The mechanism may be stronger for some proposals, such as those with
specifications that can be tested with simple test suites.
- Any voter who attests to a particular Scheme system's support for a
proposal may attest to only one Scheme system and as either an
implementor or a user; he may not attest as both. Therefore, if N is 3,
at least six votes are necessary to finalize a proposal.
- It is unspecified how support for the proposal is determined as
required by the voting process. Some proposals should have test
suites, whereas others may need more careful examination by either
the author of the proposal or the maintainers.
- The author of a proposal may not vote on the proposal, though
the maintainers may.
- The number of Scheme systems (N) that of each at least one implementor
and user must affirm a proposal for should be adjusted. Three sounds
like a good number, but this should be discussed.
- Similarly, the number of Scheme systems (M) required for the final and widely
supported status should be decided. Six or seven sounds like a good
- The structure of proposals is pretty much the same as SRFI documents,
except that the reference implementation should include a test suite,
and the format of the main document will be something better than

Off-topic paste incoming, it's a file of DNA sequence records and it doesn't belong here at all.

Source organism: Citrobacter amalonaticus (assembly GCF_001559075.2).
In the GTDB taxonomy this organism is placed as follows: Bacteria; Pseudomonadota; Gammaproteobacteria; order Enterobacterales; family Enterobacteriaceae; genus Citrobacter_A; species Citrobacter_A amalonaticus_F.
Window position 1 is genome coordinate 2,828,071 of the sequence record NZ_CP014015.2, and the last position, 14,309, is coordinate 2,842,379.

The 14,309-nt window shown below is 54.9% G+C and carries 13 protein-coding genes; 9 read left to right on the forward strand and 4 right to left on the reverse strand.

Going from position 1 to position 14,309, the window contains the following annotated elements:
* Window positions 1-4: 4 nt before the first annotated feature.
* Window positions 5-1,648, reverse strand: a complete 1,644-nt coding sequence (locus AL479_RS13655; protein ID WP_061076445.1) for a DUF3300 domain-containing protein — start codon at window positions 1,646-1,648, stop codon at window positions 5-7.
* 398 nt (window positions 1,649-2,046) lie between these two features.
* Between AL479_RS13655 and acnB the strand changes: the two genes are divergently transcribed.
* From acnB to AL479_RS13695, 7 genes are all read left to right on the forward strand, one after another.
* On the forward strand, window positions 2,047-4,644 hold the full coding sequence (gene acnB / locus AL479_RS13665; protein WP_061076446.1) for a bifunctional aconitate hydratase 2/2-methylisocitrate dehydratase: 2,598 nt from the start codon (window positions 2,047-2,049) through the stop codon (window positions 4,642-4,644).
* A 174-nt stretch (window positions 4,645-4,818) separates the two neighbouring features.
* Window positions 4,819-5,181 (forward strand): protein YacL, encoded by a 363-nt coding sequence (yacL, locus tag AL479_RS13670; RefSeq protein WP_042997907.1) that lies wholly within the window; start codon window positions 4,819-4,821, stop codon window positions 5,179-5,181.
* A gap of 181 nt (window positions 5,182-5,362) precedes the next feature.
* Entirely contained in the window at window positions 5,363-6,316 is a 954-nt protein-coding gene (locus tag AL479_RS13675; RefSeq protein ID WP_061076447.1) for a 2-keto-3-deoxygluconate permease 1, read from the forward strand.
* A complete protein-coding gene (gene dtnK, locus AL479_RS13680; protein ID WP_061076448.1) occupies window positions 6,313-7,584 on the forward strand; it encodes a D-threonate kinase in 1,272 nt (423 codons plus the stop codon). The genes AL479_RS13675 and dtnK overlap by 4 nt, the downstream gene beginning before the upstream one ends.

HTML 3.2. (Draft proposals may be in plain text; final reports will
be in some convenient interchange format, possibly Texinfo with a few
useful macros for the structure.)
A possible voting protocol:
A centralized website run by the maintainers accepts registrations.
- A user registers, providing a full name, e-mail address.
- When a vote is called, the user logs in, and selects the
proposal being voted on, and may claims his or her status as an implementor
or as a user vouching for a specific implementation.
- The system provides a random PIN as a voting token (possibly as an
WikiPedia:CAPTCHA to prevent automated cheating), and associates
the random number with the vote and the status (but not the user's details).
- The user then enters the PIN, and selects their vote, For, Against, or
- When the voting period ends, the system sends an email to the
discussion list, listing the Names and Emails of voters, and
identifies the implementors (but not verifiers), then in a separate
section lists the PINs in numeric order, and the votes, For,
Against, or Abstain. In a final section the number of For
votes, Against votes, Abstentions, and Implementation Vouchers
The proposal above protects the voters from retribution by keeping
their actual votes anonymous. The display of the PINs allows individual
voters to verify the accurate recording of their individual votes,
and allows the group to see that the voting requirements
for finalization are or are not met.